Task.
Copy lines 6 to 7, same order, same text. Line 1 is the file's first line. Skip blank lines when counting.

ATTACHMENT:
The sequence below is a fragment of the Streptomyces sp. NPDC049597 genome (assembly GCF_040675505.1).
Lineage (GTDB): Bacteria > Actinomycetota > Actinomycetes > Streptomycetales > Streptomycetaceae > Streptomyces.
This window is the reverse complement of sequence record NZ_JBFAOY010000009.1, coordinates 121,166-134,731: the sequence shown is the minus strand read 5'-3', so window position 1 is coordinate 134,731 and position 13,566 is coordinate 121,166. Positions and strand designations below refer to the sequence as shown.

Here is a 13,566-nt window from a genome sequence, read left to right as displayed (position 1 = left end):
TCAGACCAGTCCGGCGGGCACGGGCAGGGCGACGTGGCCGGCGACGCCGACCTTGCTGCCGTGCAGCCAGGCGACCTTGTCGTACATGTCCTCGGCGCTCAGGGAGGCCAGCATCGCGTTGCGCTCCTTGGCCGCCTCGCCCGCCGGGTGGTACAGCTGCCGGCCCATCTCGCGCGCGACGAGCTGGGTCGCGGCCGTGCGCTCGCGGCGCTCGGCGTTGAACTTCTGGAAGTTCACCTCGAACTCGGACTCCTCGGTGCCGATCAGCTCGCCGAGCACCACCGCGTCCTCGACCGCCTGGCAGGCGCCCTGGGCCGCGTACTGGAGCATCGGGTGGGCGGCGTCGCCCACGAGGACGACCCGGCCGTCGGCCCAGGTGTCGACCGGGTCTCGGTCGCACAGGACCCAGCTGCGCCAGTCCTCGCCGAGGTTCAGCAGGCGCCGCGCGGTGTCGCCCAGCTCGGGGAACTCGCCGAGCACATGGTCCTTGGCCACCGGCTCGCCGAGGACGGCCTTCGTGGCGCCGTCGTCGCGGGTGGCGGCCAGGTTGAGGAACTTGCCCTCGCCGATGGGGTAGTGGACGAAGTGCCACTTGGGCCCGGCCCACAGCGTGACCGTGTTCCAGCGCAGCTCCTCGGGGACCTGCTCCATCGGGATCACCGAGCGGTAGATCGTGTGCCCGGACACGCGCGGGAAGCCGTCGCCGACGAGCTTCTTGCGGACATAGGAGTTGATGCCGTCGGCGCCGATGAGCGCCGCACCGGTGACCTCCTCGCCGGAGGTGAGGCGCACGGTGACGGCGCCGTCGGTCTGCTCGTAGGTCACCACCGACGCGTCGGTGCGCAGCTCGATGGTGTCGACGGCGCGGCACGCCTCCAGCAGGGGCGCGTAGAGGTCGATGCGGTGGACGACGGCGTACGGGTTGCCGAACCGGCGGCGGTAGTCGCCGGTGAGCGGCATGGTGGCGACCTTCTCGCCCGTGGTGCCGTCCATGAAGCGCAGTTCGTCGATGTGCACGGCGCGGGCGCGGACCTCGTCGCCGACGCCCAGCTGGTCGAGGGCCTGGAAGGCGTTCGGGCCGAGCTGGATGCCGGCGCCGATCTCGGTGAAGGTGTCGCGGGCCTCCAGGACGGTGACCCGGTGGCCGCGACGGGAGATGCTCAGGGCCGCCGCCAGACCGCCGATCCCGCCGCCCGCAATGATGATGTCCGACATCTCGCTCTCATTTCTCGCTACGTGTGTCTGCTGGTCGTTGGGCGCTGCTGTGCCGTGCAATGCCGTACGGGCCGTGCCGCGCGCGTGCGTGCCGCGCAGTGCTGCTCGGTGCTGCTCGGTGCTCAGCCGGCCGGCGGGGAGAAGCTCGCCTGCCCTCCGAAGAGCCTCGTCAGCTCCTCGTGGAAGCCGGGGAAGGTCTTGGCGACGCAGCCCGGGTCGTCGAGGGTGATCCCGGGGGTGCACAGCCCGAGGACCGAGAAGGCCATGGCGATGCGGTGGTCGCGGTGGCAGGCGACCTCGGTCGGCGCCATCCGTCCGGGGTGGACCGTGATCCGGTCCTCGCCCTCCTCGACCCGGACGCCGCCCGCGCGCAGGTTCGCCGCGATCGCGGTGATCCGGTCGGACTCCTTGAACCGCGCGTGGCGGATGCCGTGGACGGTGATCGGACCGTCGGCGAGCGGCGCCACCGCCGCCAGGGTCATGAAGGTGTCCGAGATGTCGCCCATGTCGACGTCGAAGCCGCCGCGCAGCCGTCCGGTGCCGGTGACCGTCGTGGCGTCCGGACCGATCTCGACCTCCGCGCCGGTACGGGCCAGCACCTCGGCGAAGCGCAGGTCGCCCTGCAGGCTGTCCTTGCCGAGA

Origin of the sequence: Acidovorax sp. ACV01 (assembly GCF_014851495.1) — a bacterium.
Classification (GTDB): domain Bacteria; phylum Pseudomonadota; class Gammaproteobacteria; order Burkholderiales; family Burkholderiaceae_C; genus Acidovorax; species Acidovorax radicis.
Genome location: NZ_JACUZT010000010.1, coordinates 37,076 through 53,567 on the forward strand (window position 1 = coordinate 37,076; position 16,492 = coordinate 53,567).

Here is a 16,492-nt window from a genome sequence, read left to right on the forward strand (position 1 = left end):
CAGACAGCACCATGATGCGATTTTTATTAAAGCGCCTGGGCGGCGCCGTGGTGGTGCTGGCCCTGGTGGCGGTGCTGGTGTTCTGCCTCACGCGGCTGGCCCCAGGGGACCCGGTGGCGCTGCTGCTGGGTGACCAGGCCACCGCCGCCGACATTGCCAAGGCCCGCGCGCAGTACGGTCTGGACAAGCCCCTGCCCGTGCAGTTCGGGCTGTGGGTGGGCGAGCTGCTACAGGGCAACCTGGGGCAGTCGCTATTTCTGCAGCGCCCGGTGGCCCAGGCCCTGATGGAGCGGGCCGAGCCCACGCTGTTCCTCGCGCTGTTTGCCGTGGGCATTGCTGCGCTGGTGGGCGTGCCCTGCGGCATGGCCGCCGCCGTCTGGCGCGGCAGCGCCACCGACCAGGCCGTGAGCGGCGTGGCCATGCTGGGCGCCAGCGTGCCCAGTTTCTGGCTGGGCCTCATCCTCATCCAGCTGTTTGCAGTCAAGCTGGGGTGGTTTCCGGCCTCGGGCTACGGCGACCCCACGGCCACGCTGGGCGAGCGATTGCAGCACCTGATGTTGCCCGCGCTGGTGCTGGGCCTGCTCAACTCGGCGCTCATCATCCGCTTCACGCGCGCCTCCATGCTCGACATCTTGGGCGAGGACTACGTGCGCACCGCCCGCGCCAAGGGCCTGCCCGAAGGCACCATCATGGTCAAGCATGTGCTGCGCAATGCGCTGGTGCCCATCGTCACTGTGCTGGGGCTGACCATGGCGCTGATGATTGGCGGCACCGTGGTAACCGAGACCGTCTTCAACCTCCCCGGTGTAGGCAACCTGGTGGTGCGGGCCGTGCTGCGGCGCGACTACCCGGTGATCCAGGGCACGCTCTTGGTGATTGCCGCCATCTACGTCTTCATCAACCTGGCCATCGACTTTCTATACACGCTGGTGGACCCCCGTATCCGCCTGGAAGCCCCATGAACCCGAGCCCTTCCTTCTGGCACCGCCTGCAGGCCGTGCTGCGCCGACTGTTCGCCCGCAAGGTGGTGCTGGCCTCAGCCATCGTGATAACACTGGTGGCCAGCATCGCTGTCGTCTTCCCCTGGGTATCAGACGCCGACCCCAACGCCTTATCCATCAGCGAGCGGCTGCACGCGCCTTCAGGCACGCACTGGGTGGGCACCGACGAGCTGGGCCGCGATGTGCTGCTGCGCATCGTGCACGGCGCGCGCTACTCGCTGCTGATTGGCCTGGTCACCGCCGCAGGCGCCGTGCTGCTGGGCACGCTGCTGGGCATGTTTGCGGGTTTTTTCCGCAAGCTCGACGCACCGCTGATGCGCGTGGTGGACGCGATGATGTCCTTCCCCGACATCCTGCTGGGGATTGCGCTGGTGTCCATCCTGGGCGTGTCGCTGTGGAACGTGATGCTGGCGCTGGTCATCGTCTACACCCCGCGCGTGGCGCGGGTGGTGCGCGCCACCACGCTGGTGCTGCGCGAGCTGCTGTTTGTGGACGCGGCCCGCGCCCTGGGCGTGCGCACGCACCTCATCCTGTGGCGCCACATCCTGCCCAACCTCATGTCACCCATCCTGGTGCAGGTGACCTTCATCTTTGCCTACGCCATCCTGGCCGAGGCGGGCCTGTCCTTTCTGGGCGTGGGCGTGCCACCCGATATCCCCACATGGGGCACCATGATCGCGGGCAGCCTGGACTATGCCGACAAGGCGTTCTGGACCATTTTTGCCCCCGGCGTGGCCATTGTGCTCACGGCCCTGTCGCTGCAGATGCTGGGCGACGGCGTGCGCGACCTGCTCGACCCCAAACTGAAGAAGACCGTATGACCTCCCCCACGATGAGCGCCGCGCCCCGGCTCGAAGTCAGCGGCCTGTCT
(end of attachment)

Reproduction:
Origin of the sequence: Acidovorax sp. ACV01 (assembly GCF_014851495.1) — a bacterium.
Classification (GTDB): domain Bacteria; phylum Pseudomonadota; class Gammaproteobacteria; order Burkholderiales; family Burkholderiaceae_C; genus Acidovorax; species Acidovorax radicis.